Ever wanted to learn to read Korean? It’s super easy, I promise. Korean is written using an alphabet, just like in English, so you don’t have to memorize bazillions of characters. The Korean alphabet is called “hangeul” (sometimes written “hangul”.)
I’ve made a short, simplified guide to help you get started. In no way is this a comprehensive guide to the Korean language. I have just tried to explain the pronunciation in ways that would make most sense to English speakers.
Let’s start with the consonants:
Consonant Romanization Pronunciation
ㅈ j/ch soft j
ㅊ ch’ normal ‘ch’ sound but with a little puff of air at the end (these are called “aspirated” consonants)
ㅉ jj hard j sound
ㅂ b/p kind of between a b and a p, a soft ‘b’ sound
ㅍ p’ an aspirated ‘p’. A soft ‘p’ sound with a puff of air
ㅃ bb hard ‘b’ sound
ㅎ h just a normal ‘h’ sound, as in “ha!”
ㅇ ng/nothing If this letter comes before a vowel it is silent. If it comes at the end of the syllable block it is pronounced ‘ng’, as in “runniNG”
ㄴ n same as ‘n’ sound in English
ㅁ m same as ‘m’ sound in English
ㄱ k/g soft ‘k’ sound, almost between a k and a g
ㅋ k’ aspirated ‘k’. Pronounced like the k in “king”
ㄲ gg hard ‘g’ sound. Like the g in “goo”
ㅅ s/sh soft ‘s’ sound. In cases where it is difficult to make a soft ‘s’, pronounce as ‘sh’. (Examples below)
ㅆ s/ts hard ‘s’ sound, like in the word “waste” (hear the little whistle when you say the ‘s’?)
ㄷ d soft ‘d’ sound (like when you say the word “little” really fast and the ‘tt’ almost turns into a ‘d’)
ㅌ t/t’ aspirated ‘t’. Most like a ‘t’ sound in English.
ㄸ dd/tt hard ‘d’ sound, like most ‘d’s in English
ㄹ r/l sometimes an ‘r’ sound, sometimes an ‘l’ sound. Usually an ‘r’ at the front of a word, and an ‘l’ anywhere else (but not always). The ‘l’ is a nice ‘l’, without the ‘eu’ sound you get when you pronounce it in the back of your throat
In Korean, there are no ‘f’, ‘v’, or ‘z’ sounds. Substitute ㅍ for f and ㅂ for v in English words or names.
Not too bad, right? And now the vowels:
Vowel Romanization Pronunciation
ㅏ a a, as in “ah”
ㅓ eo like the a in “aw” (or the ‘o’ in “Potter” if you say it with a British accent)
ㅣ i e, as in “eek!”
ㅔ e like the ‘e’ in “eh”
ㅐ ae kind of like “ay”
ㅗ o o, as in “whoa!”
ㅜ u “oo”
ㅡ eu that flat, noncommittal sound you make when someone you don’t like invites you to hang out and you’re like: “eu… no thanks”
Dipthongs* Romanization Pronunciation
ㅑ ya just add a ‘y’ sound to the beginning of the ㅏsound. “Ya!”
ㅕ yeo add a ‘y’ before the ㅓ, sounds like “yawn” without the ‘n’
ㅖ ye/yeh (take a guess)
ㅒ yae “yay!”
ㅛ yo (just like the romanization)
ㅠ yoo hey, “you”
ㅘ wa same as the romanization: add a ‘w’ beforeㅏ
ㅝ weo like w + ㅓ (not “wee-o”)
ㅚ we like “weh”
ㅟ wi “weee”
ㅢ ui English speakers have a hard time with this one. Just combine “eu” and “I” really fast into one sound. It usually ends up being pronounced more like “eh”
ㅙ wae “way” (bonus: 왜means “why?” in Korean)
ㅞ weh (same as the romanization)
* Ha ha I said “thongs”! Seriously though, dipthongs are just double vowels.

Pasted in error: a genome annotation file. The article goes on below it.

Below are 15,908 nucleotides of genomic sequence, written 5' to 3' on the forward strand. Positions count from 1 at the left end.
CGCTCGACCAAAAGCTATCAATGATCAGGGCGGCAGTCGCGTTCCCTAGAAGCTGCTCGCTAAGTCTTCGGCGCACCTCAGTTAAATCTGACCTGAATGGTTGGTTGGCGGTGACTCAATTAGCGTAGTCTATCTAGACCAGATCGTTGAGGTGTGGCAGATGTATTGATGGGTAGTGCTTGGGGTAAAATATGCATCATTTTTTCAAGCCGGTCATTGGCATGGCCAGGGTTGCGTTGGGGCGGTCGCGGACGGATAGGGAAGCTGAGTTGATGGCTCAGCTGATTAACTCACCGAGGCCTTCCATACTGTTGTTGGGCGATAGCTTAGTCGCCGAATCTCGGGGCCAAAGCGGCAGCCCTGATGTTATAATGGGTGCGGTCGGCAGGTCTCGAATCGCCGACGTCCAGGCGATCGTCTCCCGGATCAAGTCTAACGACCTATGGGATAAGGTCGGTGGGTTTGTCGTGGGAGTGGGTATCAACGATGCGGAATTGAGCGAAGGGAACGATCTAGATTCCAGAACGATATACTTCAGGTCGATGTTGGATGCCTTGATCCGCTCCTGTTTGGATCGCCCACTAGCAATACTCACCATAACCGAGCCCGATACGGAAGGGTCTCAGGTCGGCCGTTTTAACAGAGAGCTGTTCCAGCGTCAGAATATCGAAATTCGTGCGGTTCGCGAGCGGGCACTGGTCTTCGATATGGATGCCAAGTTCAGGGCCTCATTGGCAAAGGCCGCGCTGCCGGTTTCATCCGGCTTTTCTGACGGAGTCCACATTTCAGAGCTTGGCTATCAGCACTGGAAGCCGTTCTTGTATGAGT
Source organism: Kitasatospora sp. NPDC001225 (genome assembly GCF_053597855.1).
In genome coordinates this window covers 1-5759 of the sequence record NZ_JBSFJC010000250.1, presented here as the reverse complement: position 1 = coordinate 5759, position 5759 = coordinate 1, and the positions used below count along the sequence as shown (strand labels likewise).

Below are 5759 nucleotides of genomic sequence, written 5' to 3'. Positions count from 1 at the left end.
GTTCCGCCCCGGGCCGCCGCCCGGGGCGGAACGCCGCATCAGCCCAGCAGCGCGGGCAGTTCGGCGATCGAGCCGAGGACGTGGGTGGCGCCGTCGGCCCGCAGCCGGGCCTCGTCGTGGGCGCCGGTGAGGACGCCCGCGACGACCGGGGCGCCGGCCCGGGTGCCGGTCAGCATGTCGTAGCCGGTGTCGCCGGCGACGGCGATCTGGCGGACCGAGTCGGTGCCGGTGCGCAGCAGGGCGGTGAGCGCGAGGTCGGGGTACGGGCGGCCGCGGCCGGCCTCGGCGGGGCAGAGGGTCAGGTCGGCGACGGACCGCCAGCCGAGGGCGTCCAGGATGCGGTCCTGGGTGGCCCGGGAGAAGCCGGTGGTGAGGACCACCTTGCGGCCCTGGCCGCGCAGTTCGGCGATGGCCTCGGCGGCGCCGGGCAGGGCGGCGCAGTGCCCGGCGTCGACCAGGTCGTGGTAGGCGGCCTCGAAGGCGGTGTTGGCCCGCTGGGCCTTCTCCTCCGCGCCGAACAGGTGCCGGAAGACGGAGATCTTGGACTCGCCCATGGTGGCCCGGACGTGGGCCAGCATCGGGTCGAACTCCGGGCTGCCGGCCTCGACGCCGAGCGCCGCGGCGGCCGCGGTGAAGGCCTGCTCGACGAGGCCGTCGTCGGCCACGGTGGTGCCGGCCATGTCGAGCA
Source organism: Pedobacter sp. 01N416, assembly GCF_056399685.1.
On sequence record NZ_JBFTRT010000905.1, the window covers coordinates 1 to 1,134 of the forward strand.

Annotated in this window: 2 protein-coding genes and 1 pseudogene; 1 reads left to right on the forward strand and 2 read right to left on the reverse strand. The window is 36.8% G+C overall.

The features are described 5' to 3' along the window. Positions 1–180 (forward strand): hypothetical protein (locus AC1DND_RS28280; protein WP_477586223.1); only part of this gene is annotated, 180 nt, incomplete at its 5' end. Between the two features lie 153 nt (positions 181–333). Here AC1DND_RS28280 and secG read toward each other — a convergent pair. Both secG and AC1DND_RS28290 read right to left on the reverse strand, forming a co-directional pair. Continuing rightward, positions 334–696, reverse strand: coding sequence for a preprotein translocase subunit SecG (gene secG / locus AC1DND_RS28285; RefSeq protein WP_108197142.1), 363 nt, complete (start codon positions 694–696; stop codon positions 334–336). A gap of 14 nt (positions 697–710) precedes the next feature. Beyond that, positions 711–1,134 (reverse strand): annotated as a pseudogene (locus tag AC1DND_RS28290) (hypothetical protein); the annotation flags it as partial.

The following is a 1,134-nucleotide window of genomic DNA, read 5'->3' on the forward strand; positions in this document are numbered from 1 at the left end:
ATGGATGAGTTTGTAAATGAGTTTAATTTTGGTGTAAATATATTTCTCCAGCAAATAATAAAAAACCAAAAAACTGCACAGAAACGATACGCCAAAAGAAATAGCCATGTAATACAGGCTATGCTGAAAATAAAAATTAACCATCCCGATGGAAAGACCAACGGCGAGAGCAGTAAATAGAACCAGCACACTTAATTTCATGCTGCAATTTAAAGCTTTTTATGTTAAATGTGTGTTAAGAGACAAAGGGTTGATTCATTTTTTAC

Korean is written in syllable blocks, in which all the letters in that block make up (you guessed it!) one syllable. Each block is read from left to right, top to bottom. It will make more sense when you start reading, but for now you should also know that the combination of the letters sometimes effects how the letters are written. Let’s take the letter ㄱ for example.
When you combine ㄱ with ㅏ it is written like this: 가 (“ka”)
However, combine ㄱ with ㅗ it is written like this: 고 (“ko”)
Notice how the placement of the letters changes and that ㄱ changes from long to short? Don’t freak out: it’s just how we make room for certain letters. You’ll see examples of how the letters are arranged in the words below.
In Korean, the last consonant (or two consonants) in a syllable block is called “patchim”, and it may be pronounced differently than you’d expect.
Here are some sample patchim combinations:
오 + ㅅ = 옷 = ot*
마 + ㅅ = 맛 = mat
가 + ㅄ = 값 = kap
다 + ㄺ = 닭 = tal
어 + ㅄ = 없 = eop
마 + ㄶ = 많 = man
아 + ㄵ = 앉 = an
In cases where the syllable ends in ㅌ ㄷ ㅅ, just end the syllable with a shortened ‘t’ sound. Just cut off the air and end the sound quickly.
Basically, when you see two consonants at the end of a syllable block, you kind of ignore the second one. Often the second consonant gets carried over into the next syllable.
* Remember, the letter ㅇ is silent when it comes before a vowel. Any time you have just a vowel with no other sound before it, the vowel must be paired with ㅇ. Vowels by themselves are lonely!
When you start reading, you might be wondering why certain letters are placed in certain syllable blocks. If you take a look at my name, “Dana” can theoretically be spelled two different ways in Korean: either 대나 or 댄아. In the first way, the two syllables are “day” and “na”. In the second way, the two syllables are “dane” and “ah”. I use the first one, because it just seems more natural, but both will give you essentially the same word.
Uh oh, you might be saying. Imagine if you could arbitrarily spell all words however you wanted… it would be chaos! Wii wood hav no idia wot eniwon waz ceying! Fortunately (or maybe unfortunately for those of you who are free spirits or who just can’t spell), in Korean there is only one official spelling for every word. However, when spelling foreign words or names, just pick the way that makes the most sense and no one will really mind.
Alright, once you feel comfortable with the letters and rules above, check out the reading practice. You’ll be surprised how much you have learned in such a short amount of time and you can use your Korean reading skills to impress your friends, confound your enemies, and woo the object of your affection. How cool is that!?